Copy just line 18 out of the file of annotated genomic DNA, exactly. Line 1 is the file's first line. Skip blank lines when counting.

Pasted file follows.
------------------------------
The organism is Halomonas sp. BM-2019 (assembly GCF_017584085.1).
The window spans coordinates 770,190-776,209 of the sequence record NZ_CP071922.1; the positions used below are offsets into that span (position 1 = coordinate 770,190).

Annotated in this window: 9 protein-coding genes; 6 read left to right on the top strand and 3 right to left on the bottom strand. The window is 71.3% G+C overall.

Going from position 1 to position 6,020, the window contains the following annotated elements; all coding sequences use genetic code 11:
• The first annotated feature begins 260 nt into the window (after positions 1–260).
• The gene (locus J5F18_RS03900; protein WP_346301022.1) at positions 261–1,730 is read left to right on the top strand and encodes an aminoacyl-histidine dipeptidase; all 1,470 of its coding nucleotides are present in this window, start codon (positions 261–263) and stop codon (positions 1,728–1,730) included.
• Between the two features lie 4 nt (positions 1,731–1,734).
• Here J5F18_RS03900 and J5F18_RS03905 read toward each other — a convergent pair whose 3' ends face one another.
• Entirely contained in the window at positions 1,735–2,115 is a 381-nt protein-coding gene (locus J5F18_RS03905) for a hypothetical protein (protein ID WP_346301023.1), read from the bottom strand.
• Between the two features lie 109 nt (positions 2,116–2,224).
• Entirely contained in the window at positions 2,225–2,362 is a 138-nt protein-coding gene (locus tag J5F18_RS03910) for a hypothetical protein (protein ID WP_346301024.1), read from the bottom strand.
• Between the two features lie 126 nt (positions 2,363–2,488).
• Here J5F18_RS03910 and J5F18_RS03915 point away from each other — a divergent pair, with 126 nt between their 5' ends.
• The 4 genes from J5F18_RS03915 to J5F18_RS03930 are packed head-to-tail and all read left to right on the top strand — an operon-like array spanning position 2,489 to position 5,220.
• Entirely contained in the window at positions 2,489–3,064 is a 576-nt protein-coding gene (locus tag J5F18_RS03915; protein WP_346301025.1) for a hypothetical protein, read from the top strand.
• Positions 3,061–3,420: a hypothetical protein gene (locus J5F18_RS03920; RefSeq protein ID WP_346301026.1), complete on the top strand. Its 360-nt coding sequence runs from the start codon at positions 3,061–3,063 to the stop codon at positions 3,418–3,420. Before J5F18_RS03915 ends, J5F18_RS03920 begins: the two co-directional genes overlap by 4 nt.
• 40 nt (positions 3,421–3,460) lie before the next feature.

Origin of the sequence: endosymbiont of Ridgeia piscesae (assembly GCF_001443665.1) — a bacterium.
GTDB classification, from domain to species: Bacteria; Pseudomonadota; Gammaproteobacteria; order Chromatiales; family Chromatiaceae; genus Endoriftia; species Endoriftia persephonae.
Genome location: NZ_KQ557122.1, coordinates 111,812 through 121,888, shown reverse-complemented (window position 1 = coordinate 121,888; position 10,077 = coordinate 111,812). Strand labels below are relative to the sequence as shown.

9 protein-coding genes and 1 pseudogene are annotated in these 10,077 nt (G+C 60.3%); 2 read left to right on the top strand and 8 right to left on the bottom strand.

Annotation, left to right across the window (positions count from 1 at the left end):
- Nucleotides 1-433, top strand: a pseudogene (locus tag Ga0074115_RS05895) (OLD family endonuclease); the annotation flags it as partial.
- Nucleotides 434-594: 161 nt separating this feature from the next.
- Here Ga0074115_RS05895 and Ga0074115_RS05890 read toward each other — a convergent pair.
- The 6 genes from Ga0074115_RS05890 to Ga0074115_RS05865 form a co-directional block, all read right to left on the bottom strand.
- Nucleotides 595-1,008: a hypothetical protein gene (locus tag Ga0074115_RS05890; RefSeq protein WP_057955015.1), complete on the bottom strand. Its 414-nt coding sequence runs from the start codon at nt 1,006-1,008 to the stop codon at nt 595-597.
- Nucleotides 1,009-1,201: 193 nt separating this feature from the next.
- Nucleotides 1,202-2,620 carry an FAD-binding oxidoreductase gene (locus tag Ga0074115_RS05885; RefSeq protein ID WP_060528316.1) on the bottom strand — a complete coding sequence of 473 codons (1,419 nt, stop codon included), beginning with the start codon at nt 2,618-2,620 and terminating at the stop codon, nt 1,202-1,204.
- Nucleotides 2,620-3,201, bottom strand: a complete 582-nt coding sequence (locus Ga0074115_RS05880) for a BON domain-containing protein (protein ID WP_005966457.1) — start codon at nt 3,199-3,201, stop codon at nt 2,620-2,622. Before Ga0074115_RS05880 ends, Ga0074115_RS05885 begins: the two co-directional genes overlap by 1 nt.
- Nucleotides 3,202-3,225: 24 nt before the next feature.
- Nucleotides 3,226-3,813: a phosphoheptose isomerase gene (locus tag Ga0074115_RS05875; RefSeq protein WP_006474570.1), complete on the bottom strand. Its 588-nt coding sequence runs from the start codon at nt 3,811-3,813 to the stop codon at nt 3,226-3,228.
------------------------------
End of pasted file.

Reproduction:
Origin of the sequence: endosymbiont of Ridgeia piscesae (assembly GCF_001443665.1) — a bacterium.